We discovered many a fine moment previous to that, of course. For example, I must make mention of "The Ember Island Players" episode. HAH!! It's like the condensed parody version of the whole series till now. Love. Fake-Zuko's rippling Revlon hair might've been my favorite, though Chinese-dragon Appa was cool. Also appreciated the remark, "Your Zuko costume's pretty good, but your scar's on the wrong side."
As for coolest moment, the episode with Zuko and Aang meeting the dragons was way up there. Gorgeous.
And most heart-wrenching, going back a bit, was Appa being lost for a while. It's gentle compared to the heart-wrenching moments of LOTR or Buffy, but still, so sad, as anyone who's ever had a pet can attest. However, everything turns out okay, and that's a major piece of what I love about this series. It doesn't put your emotions *too* deeply through any wringers, nor destroy any part of your soul.
Also, the kids loved it--it began affecting them at fundamental levels. The 7-year-old now happily has jasmine tea with me at breakfast. (He says, "Mmm, jasmine tea" in an Uncle Iroh voice.) And in the bath, of course, they waterbend at each other. "Look out, it's Prince Zuko!" *SPLASH*
By far the most compelling character arc is, of course, Zuko's. I have so many warm fuzzies for his relationship with Uncle Iroh alone, but his awkward bonding with the rest of the cast was a total delight too.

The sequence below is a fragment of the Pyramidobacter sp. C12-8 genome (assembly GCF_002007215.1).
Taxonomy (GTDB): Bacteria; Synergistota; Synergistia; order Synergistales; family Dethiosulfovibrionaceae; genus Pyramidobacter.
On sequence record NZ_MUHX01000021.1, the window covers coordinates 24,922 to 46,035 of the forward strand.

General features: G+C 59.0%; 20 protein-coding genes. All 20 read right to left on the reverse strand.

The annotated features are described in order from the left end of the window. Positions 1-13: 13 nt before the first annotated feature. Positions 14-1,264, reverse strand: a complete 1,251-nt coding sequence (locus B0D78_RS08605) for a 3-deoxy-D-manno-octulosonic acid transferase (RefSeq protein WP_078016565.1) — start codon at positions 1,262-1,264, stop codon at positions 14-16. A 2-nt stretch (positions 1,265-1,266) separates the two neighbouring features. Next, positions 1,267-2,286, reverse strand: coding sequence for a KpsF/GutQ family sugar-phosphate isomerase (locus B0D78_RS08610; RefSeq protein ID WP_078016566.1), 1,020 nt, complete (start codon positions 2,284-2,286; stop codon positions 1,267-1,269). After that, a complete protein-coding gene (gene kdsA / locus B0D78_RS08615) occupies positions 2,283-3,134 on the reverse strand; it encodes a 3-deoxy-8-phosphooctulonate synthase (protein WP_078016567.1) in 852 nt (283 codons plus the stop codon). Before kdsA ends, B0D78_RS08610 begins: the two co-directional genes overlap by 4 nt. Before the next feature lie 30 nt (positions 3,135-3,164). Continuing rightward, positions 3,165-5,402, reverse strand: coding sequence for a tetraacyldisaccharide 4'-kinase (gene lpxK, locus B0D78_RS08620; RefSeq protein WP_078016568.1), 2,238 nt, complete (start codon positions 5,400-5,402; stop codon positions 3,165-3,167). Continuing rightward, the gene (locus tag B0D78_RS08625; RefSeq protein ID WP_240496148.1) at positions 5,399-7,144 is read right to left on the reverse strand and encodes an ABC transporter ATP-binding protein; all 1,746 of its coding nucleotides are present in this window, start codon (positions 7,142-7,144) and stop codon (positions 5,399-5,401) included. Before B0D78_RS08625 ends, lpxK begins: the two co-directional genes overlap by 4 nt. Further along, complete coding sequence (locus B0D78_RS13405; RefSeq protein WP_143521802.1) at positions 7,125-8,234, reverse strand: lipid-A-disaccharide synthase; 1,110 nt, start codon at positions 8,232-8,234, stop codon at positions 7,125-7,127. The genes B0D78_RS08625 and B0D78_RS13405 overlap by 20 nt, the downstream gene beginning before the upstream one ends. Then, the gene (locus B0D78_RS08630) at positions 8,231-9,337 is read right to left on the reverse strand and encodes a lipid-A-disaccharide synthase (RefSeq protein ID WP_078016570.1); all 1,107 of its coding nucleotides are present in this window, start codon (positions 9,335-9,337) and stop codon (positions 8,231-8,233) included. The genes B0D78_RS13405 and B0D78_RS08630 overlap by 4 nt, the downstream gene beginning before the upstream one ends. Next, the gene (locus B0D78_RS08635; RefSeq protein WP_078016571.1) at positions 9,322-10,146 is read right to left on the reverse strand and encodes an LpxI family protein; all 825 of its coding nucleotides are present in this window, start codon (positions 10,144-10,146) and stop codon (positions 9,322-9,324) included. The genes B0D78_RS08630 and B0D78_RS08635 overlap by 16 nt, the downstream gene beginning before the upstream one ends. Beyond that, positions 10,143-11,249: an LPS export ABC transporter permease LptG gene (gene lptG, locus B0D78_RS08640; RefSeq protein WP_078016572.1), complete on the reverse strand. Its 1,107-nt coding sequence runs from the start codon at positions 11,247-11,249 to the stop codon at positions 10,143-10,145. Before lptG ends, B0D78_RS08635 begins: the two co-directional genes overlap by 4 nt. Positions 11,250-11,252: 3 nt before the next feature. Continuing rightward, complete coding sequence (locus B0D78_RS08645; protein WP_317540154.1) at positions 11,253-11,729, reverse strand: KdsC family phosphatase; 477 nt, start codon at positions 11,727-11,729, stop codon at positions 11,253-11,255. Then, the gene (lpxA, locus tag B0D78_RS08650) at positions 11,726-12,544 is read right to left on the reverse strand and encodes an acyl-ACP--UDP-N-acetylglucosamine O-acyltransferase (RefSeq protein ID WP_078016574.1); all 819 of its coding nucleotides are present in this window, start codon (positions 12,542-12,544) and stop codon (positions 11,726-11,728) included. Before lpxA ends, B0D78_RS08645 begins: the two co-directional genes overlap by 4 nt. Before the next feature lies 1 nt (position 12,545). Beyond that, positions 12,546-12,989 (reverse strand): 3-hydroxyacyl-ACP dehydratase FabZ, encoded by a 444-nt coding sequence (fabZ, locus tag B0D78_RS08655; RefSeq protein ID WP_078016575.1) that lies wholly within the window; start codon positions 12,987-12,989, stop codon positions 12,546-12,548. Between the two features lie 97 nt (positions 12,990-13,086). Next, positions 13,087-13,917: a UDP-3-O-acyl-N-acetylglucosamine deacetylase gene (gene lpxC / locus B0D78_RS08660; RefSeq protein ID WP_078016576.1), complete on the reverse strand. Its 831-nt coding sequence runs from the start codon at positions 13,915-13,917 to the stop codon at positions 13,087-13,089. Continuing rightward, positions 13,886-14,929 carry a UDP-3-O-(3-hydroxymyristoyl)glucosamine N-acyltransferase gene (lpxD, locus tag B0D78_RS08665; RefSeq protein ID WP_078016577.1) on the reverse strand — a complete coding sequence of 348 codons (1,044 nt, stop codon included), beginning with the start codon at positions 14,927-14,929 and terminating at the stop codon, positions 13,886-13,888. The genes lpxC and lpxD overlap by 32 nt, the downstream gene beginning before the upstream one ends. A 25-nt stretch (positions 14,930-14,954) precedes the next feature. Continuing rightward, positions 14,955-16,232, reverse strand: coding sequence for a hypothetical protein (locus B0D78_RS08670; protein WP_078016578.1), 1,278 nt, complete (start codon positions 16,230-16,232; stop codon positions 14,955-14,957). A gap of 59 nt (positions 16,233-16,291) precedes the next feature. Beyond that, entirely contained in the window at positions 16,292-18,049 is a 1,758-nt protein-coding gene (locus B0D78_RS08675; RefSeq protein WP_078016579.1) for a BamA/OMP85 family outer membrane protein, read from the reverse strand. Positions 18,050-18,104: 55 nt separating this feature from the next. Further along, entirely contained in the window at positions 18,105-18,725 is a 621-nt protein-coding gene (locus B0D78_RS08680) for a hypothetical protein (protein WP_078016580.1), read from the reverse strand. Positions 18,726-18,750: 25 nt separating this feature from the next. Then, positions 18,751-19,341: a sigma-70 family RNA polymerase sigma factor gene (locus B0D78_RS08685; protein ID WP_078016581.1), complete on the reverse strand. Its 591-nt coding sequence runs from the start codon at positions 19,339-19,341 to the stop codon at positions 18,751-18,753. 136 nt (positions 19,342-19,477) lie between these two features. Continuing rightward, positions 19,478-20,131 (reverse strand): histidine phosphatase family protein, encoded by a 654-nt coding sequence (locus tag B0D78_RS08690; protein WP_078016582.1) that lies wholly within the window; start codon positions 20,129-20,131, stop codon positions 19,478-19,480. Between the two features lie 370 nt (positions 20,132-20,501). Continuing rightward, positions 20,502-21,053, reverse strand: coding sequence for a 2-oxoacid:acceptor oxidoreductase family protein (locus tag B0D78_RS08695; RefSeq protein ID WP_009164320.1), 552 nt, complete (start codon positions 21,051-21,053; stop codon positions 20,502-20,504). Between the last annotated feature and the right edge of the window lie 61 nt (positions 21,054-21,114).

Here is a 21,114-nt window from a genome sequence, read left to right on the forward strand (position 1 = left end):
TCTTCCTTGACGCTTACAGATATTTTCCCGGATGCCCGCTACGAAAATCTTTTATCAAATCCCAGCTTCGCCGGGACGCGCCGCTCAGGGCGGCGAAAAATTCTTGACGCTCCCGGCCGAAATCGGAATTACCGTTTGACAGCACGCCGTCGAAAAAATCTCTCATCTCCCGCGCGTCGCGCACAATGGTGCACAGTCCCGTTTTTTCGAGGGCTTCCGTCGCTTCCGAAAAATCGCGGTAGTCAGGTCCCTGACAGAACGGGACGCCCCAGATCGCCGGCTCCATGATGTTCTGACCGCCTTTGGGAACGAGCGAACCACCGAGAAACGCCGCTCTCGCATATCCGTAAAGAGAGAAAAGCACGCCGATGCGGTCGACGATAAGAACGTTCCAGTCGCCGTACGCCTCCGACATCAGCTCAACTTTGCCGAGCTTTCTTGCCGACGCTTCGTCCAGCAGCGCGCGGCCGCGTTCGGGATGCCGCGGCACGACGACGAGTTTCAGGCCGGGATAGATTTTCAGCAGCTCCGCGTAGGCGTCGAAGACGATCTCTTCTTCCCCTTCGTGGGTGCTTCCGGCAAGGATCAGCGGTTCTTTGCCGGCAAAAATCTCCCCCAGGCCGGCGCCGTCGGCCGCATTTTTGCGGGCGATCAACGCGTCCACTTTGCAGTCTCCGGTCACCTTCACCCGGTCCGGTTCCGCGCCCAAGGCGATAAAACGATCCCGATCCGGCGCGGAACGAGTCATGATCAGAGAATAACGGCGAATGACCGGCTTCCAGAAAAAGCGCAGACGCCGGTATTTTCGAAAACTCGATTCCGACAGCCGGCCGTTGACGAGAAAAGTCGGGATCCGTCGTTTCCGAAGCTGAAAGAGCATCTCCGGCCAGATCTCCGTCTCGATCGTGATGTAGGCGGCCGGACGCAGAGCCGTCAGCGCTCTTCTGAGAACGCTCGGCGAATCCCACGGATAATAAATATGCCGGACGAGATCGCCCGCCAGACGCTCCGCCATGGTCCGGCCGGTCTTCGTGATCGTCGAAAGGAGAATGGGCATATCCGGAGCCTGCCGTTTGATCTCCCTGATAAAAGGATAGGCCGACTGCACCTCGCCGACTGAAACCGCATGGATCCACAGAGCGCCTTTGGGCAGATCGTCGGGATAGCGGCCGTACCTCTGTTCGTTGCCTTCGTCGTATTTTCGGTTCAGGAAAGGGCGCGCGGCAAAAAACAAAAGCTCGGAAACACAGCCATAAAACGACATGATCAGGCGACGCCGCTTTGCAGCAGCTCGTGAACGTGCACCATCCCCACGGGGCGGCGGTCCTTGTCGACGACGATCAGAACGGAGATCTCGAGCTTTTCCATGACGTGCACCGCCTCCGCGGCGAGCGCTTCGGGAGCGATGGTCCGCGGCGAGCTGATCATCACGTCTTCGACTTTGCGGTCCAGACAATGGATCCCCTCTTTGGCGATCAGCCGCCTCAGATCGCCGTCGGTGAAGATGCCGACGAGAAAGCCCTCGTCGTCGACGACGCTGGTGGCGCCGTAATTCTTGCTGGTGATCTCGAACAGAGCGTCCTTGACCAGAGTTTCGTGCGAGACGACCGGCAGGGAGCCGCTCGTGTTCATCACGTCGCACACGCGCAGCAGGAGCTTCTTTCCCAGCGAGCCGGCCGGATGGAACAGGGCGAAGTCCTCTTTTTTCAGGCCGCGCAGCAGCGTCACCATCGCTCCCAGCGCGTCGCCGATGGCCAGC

(Oh yeah, on the best-of list, possibly the funniest bit of dialogue all series:
Sokka: My first girlfriend turned into the moon.
Zuko: That's rough, buddy.)
...But anyway, Zuko's arc, like Spike's on Buffy & Angel, or even Snape's in Harry Potter (kind of), is interesting because it's the most dramatic change; the most redemptive. But none of those guys are the technical heroes of the stories. Aang, Buffy, and Harry Potter all start out as pretty good people, and despite some dark moments, they never go *too* dark, and therefore their arc is only from "younger and more innocent to older and braver," without the dramatic change that the aforementioned former enemies go through.
So this makes me wonder: can a hero ever be quite as interesting as those secondary characters who go from villain to ally over the course of the epic? Just throwing that out there as something to think about.
I've also caught up now to all available episodes of Downton Abbey and Sherlock, so we can talk spoilers for those if you want. Carson, more tea, please.